LAYMAN'S PERSPECTIVE: DEFENDING DEFENSE
Defense Lawyers, Amirite?
Over the year or so that I’ve worked for Colin and Russ, the subject has come up, most often with people outside the legal field but also once or twice with Colin and Russ themselves, whether I have a moral objection to the work of criminal defense. “What’s it like,” the non-lawyers are wont to ask, “having a pile of garbage where your soul should be?” “Not bad,” I say. These sorts of questions are usually not serious. Ripping on lawyers and, it would seem, their noble employees has become something of a social observance for us, like shaking hands or carving pumpkins at Halloween: your heart may not really be in it, but it demonstrates tribal allegiance and reduces the chance of your being cast out into the wilderness, so why not? Once in a while though, I run into someone whose sincere opinion is that the world would improve if we abolished the practice of criminal defense. And at those times I wonder, Would it improve?
A Thought Exercise
Time to bring the mood down. People, you may have noticed, sometimes do terrible things to one another. For as long as we’ve been around, we have countered that tendency by every means available—folk wisdom, legislation, setting unfaithful partners’ possessions on fire in the front yard, etc.— and nonetheless, people have continued to do terrible things to one another. This appears inevitable. So imagine now, or perhaps simply remember, someone doing something terrible to you. Imagine the pain of that event. Imagine that the person who hurt you were then forced to enter the machine built by your society to remedy such a situation. Imagine the relief you would feel, the expectation of justice, the sense that, although victimized, you were at least not alone. Now imagine that person walking out the other side of the machine unscathed, maybe smiling, on some technicality the defense was probably all too pleased to find. ARRRGGGH! Infuriating, right? It is not incomprehensible that from these kinds of outcomes general dislike of defense attorneys became a touchstone of our culture.
There is another half to the picture though. Stories of criminals going free disturb us and seem sufficient by themselves to justify large-scale change, but what about stories of people wrongfully convicted? Those stories should be considered as well; it would be cruel to deny that those people’s suffering matters. So imagine yourself victimized again (what’s that? You’d rather not? You prefer not to feel this much psychic anguish during your lunchtime blog post? Tough taffy, sunshine! Go read Elephant Journal if you want to be coddled!). This time around, though, your aggressor is the state, which charges you with a crime you did not commit, convicts you, and sentences you to, let’s say, several years of imprisonment. Imagine the despair you contend with during those years, watching your life pass by irretrievably from inside a cell; imagine your disorientation as your view of the world breaks apart to make room for something so inhumane and so far outside normal experience. Imagine how your relationships with other people and with yourself change. Finally, imagine that you are never exonerated and must bear, for the rest of your life, the hardships appertaining to a criminal conviction.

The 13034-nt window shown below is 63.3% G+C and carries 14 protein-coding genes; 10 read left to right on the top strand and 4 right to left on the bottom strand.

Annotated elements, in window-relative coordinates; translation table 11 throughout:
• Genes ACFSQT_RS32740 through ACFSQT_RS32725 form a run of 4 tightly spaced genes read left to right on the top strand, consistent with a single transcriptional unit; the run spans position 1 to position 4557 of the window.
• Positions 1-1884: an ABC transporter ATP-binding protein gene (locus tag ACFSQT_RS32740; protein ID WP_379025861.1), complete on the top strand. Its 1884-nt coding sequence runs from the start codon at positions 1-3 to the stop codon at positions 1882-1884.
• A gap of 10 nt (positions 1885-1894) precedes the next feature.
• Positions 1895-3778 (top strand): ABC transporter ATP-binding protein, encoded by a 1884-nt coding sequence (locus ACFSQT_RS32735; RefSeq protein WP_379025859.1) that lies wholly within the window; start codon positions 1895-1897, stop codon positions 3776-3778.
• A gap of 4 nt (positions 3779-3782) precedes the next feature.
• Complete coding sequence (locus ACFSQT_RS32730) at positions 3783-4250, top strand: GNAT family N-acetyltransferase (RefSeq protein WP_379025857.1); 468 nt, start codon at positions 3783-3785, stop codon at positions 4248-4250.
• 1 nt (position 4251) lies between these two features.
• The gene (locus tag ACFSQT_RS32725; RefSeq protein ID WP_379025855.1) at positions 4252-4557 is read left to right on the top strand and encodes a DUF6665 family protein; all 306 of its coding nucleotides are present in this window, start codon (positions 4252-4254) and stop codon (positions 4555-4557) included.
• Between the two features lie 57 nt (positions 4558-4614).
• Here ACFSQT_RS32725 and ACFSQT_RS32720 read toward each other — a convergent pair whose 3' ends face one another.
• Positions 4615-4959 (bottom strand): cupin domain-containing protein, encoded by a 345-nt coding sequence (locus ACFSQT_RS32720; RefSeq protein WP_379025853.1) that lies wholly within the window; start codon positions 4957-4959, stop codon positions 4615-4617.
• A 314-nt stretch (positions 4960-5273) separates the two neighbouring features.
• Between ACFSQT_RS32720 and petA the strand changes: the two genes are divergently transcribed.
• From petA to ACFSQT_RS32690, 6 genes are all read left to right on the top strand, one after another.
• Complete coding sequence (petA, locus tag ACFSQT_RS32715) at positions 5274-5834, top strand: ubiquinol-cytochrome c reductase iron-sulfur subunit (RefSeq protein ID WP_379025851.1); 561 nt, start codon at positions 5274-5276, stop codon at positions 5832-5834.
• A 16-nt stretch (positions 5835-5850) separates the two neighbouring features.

Mongoose and Cobra
Oof. Heavy stuff. That scenario is rooted in reality, however. Over the past year what my glimpse into the world of criminal justice has impressed on me most is how often mistakes and excesses happen on the prosecutorial side. (Note: I am not trying to say that prosecutors or law enforcement agencies are bad at their jobs. Mistakes and excesses are a fact of life on this side too. Lower the pitchforks!) Defense lawyers are a bit like those people cyber-security companies hire to expose weaknesses in a system: yes, it’s annoying when they manage to do that, because then you have to log off your online distraction of choice and do more stupid, stupid work, but it’s better to know about those weaknesses early than to build on top of them and find out later that you’ve created something completely ineffective. When you look at any one criminal case, the prosecution and the defense seem to be opponents, combatants—a mongoose and a cobra, a microwave and a fork, a fork-wielding mongoose and a mutant cobra that, like, shoots microwaves out of its eyes. Pew! Pew! Wait, what was I saying? When you zoom out, however, and look at all criminal cases together, the two sides advance the same cause: creating a legal system with as few weaknesses as possible.
Because that system must deal with the terrible things people do to each other (see above), every injustice it fails to correct or even inflicts itself shakes us up, a reaction that probably cannot, and probably should not, be avoided. But we can at least take a second in those moments of discomfort to consider whether changes we’re tempted to enact (e.g., abolishing criminal defense) would make the world better, or just bad in new, exciting ways. Taking that second doesn’t have to signal the end of any discussion, but, like the saying goes about seven lawyers at the bottom of a lake, it’s a good start.